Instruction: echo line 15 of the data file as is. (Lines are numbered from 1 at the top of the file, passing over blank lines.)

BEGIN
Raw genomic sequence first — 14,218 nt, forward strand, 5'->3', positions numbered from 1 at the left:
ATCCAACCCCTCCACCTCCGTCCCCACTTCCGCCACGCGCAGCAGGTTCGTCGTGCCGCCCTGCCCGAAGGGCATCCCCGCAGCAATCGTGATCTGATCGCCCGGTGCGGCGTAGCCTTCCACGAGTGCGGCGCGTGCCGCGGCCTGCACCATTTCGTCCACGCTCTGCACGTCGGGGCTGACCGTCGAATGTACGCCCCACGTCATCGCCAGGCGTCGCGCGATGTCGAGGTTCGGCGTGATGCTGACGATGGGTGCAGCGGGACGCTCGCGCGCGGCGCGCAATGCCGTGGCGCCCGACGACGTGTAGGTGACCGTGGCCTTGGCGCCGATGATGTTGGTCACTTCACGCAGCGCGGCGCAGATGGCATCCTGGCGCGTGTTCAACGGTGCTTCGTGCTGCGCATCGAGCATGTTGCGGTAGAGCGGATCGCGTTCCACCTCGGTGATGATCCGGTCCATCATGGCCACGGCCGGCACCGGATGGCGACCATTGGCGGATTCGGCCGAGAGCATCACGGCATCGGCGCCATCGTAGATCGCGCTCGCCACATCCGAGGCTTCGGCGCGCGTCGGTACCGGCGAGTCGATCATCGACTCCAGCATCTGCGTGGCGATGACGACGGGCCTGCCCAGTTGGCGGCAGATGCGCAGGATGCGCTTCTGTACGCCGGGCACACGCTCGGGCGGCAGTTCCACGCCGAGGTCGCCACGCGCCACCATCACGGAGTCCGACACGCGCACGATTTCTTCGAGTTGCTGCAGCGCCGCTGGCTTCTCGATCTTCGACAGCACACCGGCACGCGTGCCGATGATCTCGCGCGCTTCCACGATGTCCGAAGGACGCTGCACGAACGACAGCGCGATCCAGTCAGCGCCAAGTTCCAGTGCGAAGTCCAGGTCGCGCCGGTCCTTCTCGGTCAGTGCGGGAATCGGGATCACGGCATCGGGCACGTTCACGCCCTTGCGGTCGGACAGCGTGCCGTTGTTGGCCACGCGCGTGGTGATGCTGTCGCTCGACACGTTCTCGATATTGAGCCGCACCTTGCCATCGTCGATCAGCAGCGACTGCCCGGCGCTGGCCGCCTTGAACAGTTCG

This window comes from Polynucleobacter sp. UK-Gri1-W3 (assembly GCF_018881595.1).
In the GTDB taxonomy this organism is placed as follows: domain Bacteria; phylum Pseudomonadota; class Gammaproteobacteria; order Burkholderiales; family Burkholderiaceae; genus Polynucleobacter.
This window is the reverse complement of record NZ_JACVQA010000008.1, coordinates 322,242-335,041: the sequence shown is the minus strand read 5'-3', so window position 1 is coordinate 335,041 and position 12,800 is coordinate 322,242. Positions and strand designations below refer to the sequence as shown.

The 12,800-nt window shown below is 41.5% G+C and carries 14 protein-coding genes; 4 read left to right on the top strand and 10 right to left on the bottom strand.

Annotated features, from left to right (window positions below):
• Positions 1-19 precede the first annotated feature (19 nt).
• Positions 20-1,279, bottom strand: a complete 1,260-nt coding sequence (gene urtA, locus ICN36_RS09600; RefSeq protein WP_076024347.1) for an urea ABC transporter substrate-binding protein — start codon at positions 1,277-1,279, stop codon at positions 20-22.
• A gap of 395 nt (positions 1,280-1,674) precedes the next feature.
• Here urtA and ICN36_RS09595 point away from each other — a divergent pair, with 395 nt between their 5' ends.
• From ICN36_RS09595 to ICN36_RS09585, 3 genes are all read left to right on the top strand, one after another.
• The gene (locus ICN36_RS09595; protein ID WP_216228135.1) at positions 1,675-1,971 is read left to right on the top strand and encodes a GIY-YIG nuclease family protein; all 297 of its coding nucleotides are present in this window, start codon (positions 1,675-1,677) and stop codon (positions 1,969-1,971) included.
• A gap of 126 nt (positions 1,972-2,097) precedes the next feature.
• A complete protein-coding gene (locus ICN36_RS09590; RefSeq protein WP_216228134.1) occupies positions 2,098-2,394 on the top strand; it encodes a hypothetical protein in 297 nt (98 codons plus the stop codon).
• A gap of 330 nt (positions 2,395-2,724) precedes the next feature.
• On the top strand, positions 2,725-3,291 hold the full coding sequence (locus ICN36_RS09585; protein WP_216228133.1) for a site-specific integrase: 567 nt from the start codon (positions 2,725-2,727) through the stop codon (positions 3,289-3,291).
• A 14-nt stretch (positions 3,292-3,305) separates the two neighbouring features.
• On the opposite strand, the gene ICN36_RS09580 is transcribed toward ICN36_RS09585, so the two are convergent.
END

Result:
• A complete protein-coding gene (locus ICN36_RS09590; RefSeq protein WP_216228134.1) occupies positions 2,098-2,394 on the top strand; it encodes a hypothetical protein in 297 nt (98 codons plus the stop codon).